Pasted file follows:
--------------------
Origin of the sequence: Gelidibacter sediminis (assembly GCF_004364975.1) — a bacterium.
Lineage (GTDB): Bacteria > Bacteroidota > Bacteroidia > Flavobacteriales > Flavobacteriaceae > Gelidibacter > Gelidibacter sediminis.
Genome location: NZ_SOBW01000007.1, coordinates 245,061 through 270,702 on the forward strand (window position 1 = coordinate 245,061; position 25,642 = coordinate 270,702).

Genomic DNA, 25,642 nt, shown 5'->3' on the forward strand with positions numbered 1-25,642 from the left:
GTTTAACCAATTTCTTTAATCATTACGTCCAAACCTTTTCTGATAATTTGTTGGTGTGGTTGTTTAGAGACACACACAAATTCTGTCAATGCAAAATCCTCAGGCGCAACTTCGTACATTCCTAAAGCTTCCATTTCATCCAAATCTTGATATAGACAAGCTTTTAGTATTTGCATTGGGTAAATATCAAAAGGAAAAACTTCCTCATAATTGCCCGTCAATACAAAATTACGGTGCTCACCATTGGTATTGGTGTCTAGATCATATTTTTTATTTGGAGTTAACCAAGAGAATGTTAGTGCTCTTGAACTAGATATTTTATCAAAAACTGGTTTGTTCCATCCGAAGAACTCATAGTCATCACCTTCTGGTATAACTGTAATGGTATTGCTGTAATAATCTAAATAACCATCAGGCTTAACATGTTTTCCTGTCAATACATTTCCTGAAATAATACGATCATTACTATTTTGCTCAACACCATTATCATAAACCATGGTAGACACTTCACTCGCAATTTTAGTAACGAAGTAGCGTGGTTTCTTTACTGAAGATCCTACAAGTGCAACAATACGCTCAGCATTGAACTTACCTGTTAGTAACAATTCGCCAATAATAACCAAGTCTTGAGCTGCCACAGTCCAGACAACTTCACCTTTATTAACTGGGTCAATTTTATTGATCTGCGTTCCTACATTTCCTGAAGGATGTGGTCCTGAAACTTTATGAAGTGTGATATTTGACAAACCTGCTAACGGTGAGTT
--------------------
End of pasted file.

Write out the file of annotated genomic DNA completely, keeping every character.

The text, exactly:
Origin of the sequence: Gelidibacter sediminis (assembly GCF_004364975.1) — a bacterium.
Lineage (GTDB): Bacteria > Bacteroidota > Bacteroidia > Flavobacteriales > Flavobacteriaceae > Gelidibacter > Gelidibacter sediminis.
Genome location: NZ_SOBW01000007.1, coordinates 245,061 through 270,702 on the forward strand (window position 1 = coordinate 245,061; position 25,642 = coordinate 270,702).

Genomic DNA, 25,642 nt, shown 5'->3' on the forward strand with positions numbered 1-25,642 from the left:
GTTTAACCAATTTCTTTAATCATTACGTCCAAACCTTTTCTGATAATTTGTTGGTGTGGTTGTTTAGAGACACACACAAATTCTGTCAATGCAAAATCCTCAGGCGCAACTTCGTACATTCCTAAAGCTTCCATTTCATCCAAATCTTGATATAGACAAGCTTTTAGTATTTGCATTGGGTAAATATCAAAAGGAAAAACTTCCTCATAATTGCCCGTCAATACAAAATTACGGTGCTCACCATTGGTATTGGTGTCTAGATCATATTTTTTATTTGGAGTTAACCAAGAGAATGTTAGTGCTCTTGAACTAGATATTTTATCAAAAACTGGTTTGTTCCATCCGAAGAACTCATAGTCATCACCTTCTGGTATAACTGTAATGGTATTGCTGTAATAATCTAAATAACCATCAGGCTTAACATGTTTTCCTGTCAATACATTTCCTGAAATAATACGATCATTACTATTTTGCTCAACACCATTATCATAAACCATGGTAGACACTTCACTCGCAATTTTAGTAACGAAGTAGCGTGGTTTCTTTACTGAAGATCCTACAAGTGCAACAATACGCTCAGCATTGAACTTACCTGTTAGTAACAATTCGCCAATAATAACCAAGTCTTGAGCTGCCACAGTCCAGACAACTTCACCTTTATTAACTGGGTCAATTTTATTGATCTGCGTTCCTACATTTCCTGAAGGATGTGGTCCTGAAACTTTATGAAGTGTGATATTTGACAAACCTGCTAACGGTGAGTT